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Deirdre Kessler
Charlottetown (PEI), Ragweed Press, 1991. 140pp, paper, $6.95
ISBN 0-921556-19-5. CIP

Grades 6 to 9/Ages 11 to 14

Reviewed by Kenneth Field

Volume 20 Number 2
1992 March

Bigfoot Sabotage is the tenth book by Deirdre Kessler. It is a novel that deals with the subjects of the environment, environmental politics and awakening emotions. The story's central characters are Maya and Jake Langhorne, who are both twelve years old, being born within twelve months of each other. As a result of their closeness in age they share many common concerns and interests but also, as in most siblings, there is a small degree of rivalry between them. They live with their parents on land in a mountain valley somewhere on the west coast.

The mountains and the valley that surround their home are covered with primeval forest, which is being threat­ened by logging. The two young people, through a type of telekinetic travel called "dream flying," discover that a mountain close to their home is inhabited by a small family of Bigfoot. The discovery of the family and through that an increased awareness of the age of the surrounding forest make Maya and Jake acutely aware of the environ­mental impact logging will have on the natural habitat. This leads them to take actions against the threat, i.e., the logging company, which they come to regret having carried out.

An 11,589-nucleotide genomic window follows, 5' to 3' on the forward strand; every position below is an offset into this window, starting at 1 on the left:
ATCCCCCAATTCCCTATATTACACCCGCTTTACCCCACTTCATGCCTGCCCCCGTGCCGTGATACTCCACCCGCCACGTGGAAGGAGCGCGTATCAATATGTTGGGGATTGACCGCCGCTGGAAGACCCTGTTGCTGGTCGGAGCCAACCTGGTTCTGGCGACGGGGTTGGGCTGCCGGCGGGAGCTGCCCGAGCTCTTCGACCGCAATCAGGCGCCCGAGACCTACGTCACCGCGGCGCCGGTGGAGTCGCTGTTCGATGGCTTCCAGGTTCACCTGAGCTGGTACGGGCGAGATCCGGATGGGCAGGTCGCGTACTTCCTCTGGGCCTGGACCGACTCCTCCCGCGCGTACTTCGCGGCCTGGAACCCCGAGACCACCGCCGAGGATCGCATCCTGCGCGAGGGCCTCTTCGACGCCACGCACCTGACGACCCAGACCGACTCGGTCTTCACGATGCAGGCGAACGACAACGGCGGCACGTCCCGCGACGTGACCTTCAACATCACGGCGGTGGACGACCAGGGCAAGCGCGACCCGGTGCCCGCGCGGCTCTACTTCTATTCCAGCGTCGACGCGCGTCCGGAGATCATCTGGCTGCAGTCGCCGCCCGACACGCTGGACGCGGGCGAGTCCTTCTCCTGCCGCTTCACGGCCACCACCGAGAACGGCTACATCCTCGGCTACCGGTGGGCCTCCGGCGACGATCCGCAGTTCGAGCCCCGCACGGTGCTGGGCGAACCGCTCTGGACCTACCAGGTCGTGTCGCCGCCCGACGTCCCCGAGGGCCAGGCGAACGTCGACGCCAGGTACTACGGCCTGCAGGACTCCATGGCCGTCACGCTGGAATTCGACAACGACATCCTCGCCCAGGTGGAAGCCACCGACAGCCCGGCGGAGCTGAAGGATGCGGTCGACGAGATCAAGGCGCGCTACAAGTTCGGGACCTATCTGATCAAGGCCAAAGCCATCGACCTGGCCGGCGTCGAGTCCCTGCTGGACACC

In this book the author deals very effectively with the issue of direct action against threats to the environment and the usefulness of such actions. She shows through Maya and Jake that there are other methods that can be used to ensure protection of the environment, methods which are pro-active rather than destructive.

Deirdre Kessler has an easy, flowing writing style. The dialogue is natural, not contrived, and her portrayal of life in the Langhorne family with its tensions and pleasures is very well done. The combination of the fantastic, i.e., dream flying and the bigfoot, with reality and the blurring of the line between the two, is handled in a way that lends an air of plausibility to the former. The two young people never lose sight of the fantastic nature of their dream flights or their discovery and the kind of disbelief others might express if told about them. They find a way to convey what they know to others in a form that accommodates the suspension of disbelief.

All in all, this is a thoroughly enjoy­able book with fantasy, adventure, suspense and issues of real, immediate concern combined to make for a good read. Finally, the print is large, legible and very easy to read.


Kenneth Field, Trent University, Peterborough, Ont.
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